(Date:4/29/2016)... ... April 29, 2016 , ... ... patented products, announces the Gyrociser, an exercise invention which aids in proper muscle ... says Scott Cooper, CEO and Creative Director of World Patent Marketing. "Globalization has ...
(Date:4/29/2016)... , ... April 29, 2016 , ... Melanoma is the deadliest type of skin cancer. ... for the majority of skin cancer deaths. More than 10,000 people are expected to die ... diagnosis is 62, it is the one of the most commonly diagnosed cancers in young ...
(Date:4/29/2016)... ... ... City based oral and maxillofacial surgeon Dr. Majid Jamali is an expert in ... apnea. Dr. Jamali is proud to offer this permanent solution to patients who suffer from ... bones. This surgery is performed to correct the alignment of the jaw. It is beneficial ...
(Date:4/29/2016)... (PRWEB) , ... April 29, 2016 , ... For those ... as the meal to miss. That was among the many new lifestyle diet tips ... a recent Sharon Kleyne Hour® Power of Water® radio show. Bonny and Lawrence noted ...
Breaking Medicine News(10 mins):
(Date:4/27/2016)... 2016  Hologic, Inc. (Nasdaq: HOLX ... the fiscal second quarter ended March 26, 2016.  ... increased 41.2%, and non-GAAP diluted EPS of $0.47 ... on a reported basis, and 6.3% on a ... another good quarter, highlighted by 14.6% growth in ...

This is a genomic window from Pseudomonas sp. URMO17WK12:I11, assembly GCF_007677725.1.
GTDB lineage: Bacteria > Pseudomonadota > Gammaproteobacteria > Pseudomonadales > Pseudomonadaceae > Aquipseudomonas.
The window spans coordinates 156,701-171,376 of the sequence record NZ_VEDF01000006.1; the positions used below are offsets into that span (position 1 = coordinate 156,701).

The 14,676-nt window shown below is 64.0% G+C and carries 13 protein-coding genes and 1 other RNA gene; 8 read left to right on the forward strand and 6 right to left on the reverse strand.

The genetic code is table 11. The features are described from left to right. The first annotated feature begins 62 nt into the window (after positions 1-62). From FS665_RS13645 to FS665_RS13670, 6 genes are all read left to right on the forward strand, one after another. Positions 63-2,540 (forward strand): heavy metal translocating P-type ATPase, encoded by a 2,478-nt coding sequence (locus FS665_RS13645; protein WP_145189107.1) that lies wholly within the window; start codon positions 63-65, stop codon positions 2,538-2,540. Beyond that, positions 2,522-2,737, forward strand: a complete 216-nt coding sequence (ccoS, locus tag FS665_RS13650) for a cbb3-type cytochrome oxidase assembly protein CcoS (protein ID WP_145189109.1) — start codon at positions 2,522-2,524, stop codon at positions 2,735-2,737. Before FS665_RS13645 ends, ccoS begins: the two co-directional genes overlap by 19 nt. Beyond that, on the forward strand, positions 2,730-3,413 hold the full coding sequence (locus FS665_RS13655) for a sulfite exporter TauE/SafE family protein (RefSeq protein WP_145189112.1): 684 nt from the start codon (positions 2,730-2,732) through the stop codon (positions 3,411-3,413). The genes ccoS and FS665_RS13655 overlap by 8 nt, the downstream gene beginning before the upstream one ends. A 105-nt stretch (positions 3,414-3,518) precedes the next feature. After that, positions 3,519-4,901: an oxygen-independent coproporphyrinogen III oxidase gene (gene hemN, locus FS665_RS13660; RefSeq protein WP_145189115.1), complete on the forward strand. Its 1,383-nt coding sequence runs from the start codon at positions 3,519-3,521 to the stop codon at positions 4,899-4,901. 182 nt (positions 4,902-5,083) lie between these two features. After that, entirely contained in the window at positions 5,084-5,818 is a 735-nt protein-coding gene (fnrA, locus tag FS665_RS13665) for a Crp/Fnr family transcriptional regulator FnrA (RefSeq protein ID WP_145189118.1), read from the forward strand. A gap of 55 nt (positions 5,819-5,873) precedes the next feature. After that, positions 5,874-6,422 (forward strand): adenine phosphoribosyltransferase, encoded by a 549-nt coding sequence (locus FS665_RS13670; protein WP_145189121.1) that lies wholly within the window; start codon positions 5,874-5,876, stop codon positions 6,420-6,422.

(Date:4/27/2016)... -- Elekta today announced that its leading-edge ... focal point of seven scientific presentations at ESTRO 35, ... & Oncology, taking place April 29 - May 3. ... and a high-field MRI scanner with sophisticated software that ... in real time. The MR-linac is designed to improve ...
(Date:4/27/2016)... SHAWNEE, Kan. , April 27, 2016 /PRNewswire/ ... Martabano , a senior from the University of ... winner of the Bayer Excellence in Communication Award ... veterinary schools, which were awarded a total of ... Over the last four years, Bayer has provided ...
Breaking Medicine Technology: